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Medical Device Biocompatibility Standard Update

Understand key changes to U.S. FDA guidance on ISO 10993

Medical Device Biocompatibility

December 3, 2020

Key changes to U.S. FDA guidance on ISO 10993 for biocompatibility

The U.S. Food and Drug Administration recently updated its guidance on the ISO 10993 standard for biocompatibility, clarifying recommendations and requirements for medical device manufacturers.

New FDA guidance

The new FDA guidance, superseding final guidance issued by the agency in 2016, specifically covers ISO 10993-1, “Biological evaluation of medical devices – Part 1: Evaluation and testing within a risk management process.” Major components of the guidance include risk management for biocompatibility evaluations; general biocompatibility testing considerations for medical device manufacturers; and test-specific considerations for cytotoxicity, sensitization, genotoxicity and other biocompatibility tests. The guidance applies to both sterile and nonsterile devices submitted for FDA premarket review.

Key updates

UL’s medical device testing engineers have analyzed the latest FDA guidance to determine key changes and updates that manufacturers should keep in mind:

  • FDA has added a note under the “Risk Management for Biocompatibility Evaluation” section of the guidance, “Considering Available Information to Identify and Mitigate Risks,” indicating support of the “3 R’s” -- to reduce, refine and replace animal use in testing whenever feasible. Sponsors are also encouraged to consult with FDA when considering utilizing non-animal testing methods; FDA reviewers will determine whether such methods are appropriately equivalent.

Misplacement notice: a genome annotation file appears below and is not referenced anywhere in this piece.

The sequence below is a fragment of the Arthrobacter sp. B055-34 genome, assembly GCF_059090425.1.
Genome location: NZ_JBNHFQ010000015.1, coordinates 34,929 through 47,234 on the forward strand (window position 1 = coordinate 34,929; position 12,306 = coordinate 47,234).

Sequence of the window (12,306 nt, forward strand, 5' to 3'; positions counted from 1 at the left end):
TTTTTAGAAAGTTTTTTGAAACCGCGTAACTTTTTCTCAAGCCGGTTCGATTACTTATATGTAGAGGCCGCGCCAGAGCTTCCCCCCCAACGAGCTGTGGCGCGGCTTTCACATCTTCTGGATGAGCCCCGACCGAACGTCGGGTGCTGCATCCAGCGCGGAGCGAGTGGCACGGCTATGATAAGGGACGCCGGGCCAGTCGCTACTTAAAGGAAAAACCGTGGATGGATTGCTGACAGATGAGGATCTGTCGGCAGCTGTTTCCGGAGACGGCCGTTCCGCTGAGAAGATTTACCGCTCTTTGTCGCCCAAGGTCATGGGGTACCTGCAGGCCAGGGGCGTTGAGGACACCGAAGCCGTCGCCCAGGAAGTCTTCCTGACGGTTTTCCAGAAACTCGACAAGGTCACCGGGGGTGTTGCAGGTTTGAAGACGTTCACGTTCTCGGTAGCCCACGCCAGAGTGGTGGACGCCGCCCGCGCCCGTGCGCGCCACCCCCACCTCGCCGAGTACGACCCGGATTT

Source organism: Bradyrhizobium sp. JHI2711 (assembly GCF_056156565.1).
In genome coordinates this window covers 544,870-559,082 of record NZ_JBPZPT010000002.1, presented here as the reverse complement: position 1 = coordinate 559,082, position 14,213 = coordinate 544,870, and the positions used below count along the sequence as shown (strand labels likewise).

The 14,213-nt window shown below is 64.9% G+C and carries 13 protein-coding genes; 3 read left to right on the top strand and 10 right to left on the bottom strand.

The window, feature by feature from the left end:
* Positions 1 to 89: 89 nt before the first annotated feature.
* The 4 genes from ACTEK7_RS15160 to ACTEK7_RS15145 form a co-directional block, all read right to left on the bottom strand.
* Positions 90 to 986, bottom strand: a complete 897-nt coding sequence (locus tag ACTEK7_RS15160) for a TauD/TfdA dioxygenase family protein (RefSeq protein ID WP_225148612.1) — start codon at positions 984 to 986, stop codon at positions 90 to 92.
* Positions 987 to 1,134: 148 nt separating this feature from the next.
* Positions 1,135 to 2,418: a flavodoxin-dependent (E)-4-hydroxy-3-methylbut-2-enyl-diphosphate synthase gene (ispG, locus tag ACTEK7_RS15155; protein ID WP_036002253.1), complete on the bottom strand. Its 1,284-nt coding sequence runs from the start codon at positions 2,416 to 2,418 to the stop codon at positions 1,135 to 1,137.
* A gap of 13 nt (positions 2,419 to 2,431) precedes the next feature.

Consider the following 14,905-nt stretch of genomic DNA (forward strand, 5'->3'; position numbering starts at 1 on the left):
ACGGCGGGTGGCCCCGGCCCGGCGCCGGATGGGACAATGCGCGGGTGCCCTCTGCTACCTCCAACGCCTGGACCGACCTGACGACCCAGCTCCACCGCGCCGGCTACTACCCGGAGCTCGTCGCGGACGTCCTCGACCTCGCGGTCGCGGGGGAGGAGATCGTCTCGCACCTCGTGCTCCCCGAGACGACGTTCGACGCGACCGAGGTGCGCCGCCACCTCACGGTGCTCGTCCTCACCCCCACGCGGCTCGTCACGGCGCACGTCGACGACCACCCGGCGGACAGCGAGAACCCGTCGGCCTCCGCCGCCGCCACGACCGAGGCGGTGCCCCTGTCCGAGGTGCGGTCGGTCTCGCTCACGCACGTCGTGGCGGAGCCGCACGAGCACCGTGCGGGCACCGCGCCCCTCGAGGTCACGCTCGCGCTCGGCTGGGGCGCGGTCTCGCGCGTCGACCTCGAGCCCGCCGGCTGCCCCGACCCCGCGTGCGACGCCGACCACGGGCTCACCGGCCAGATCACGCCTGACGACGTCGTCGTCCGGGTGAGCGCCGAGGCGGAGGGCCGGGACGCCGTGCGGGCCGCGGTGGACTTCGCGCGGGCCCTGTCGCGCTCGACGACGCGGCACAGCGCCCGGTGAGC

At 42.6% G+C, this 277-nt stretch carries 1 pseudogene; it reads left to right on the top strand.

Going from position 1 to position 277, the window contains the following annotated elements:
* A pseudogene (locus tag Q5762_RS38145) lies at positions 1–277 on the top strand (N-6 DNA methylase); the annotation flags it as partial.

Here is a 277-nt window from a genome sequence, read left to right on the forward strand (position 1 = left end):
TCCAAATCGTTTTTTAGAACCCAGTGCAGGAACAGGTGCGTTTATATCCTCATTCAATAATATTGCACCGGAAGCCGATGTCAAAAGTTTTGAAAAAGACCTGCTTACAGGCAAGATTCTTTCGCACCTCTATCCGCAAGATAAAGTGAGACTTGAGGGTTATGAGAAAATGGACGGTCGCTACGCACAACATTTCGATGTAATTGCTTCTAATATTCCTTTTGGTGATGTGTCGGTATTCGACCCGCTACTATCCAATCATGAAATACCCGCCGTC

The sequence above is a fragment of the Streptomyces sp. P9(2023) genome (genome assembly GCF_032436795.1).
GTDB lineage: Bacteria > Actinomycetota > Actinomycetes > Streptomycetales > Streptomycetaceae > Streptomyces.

• References to the agency’s guidance on its Breakthrough Devices Program for faster U.S. market access for qualifying devices and combination products have been added.
  • Dates of issuance for referenced guidance documents have been removed.
  • FDA has added URLs in place of active links for referenced guidances and other resources.

In addition, the latest FDA guidance notes that U.S. medical device market applicants may need to demonstrate compliance to additional biocompatibility standards beyond ISO 10993-1 in cases where more specific standards have been developed for certain device types.


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